Preinstalled on the Nokia E7 F-Secure Anti-theft for Mobile, which allows for the phone to be located when lost, locked when missing and remotely wiped if stolen - all from a single SMS sent to the phone. If the mobile has been stolen and someone tries to put in a new SIM, the Theft Control feature of F-Secure locks the phone and informs its owner of the new number of the handset – all of which are decent security measures, to back up a business device.
Also installed is Quickoffice dynamic premium, which isn’t found in the N8 although that handset does offer up the viewing of office docs – just not editing. The dynamic premium product allows for office document creating and editing of Microsoft Word documents, Excel spreadsheets, and even PowerPoint presentations. Quickoffice Premier 6 features support for.DOC, .DOCX, .XLS, .XLSX and .PPT attachments, with 100% Microsoft Office compatibility for versions 97, 2000, XP, 2003 and 2007. Once again this is ideal for a business phone and not always on offer for other handsets, with a keyboard or not.
There is the regularly found Nokia Ovi player and Ovi suite, along with Ovi Maps. The latter of which is the preinstalled Sat Nav software from Nokia, with maps already on the device and not brought down over the air, as with Google Mapss. Ovi maps will also be a feature of the Windows Phone 7 OS in the future, as a part of the Microsoft-Nokia deal which just goes to show how valuable the resource really is.
Nokia’s E7 arrives with a few items that stand out as features. Two of which are on the N8 handset, with one of them becoming more of a standard feature inside of flagship devices on other mobile phones, from different manufactures.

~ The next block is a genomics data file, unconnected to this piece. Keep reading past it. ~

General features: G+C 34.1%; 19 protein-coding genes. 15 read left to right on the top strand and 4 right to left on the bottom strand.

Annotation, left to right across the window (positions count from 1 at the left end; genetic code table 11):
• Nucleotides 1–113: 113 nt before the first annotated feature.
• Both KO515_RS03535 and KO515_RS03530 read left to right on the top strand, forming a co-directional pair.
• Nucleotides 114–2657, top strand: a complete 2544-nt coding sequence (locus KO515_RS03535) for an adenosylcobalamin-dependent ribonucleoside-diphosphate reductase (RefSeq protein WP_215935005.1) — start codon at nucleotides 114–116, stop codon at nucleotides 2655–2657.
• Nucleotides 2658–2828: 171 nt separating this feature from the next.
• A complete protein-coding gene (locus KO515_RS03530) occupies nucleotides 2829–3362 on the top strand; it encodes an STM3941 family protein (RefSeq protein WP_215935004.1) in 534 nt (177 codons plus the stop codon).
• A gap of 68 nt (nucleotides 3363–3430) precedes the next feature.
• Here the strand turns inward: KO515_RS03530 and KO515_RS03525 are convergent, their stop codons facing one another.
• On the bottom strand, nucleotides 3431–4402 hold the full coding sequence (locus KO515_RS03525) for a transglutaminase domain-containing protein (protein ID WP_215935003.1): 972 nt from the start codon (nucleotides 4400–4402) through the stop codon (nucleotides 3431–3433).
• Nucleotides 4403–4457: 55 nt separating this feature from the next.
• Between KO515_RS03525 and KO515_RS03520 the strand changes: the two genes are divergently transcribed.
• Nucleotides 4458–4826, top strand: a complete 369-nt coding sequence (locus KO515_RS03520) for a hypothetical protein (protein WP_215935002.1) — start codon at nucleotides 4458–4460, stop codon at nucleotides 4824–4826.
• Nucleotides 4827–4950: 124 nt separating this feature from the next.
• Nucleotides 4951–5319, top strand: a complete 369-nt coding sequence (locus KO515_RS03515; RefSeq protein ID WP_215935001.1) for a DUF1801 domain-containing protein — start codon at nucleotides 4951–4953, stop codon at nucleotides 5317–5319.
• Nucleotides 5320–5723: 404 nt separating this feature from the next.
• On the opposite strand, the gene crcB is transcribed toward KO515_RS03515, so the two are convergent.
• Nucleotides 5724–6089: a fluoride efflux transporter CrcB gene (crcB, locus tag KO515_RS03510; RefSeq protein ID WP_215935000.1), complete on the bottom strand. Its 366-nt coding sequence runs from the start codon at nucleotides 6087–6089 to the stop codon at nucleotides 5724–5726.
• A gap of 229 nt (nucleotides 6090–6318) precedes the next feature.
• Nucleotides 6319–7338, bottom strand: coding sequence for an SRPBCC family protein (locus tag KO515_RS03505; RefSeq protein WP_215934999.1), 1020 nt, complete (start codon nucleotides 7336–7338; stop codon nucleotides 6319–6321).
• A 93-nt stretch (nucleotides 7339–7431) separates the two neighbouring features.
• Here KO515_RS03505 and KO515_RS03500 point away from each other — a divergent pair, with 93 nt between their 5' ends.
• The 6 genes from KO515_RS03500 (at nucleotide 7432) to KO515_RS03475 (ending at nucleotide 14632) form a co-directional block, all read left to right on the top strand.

Built-in to the business handset is a microHDMI port, which when connected to HD compatible screen, from the provided cable, can mirror the phone’s screen onto that larger display. This alone is useful for the likes of presentations or just to see the phone on a bigger screen, but the reason it is provided is for the playback of video.
The microHDMI port is hidden on the top of the E7 under a covering protective flap, adjacent to the open microUSB socket that’s used not only for charging the phone but also to provide a cable based data connection. Nokia’s microHDMI port can offer up the playback of video up to HD 720p, along with supporting a range of video codecs and even support for Dolby Digital Plus surround sound – but there are some limitations. The internal memory is formatted in FAT32, where files above 4GB in size cannot be stored on the handset and therefore can’t be played through the HDMI socket. Some of the more popular video codes that were thought to been supported actually aren’t, as a whole series of the high quality MKV files could not be played which just leaves the lesser quality DiVX/XviD as a compatible format – which are new to Symbian.
A rarely seen ability has been included in the Nokia handset; USB On-the-Go. This feature allows for a USB flash drives or any USB based external hard drives to be accessed by the E7. This is from the accompanying cable that attaches to the microUSB port, delivering access to a regular size standard USB connector.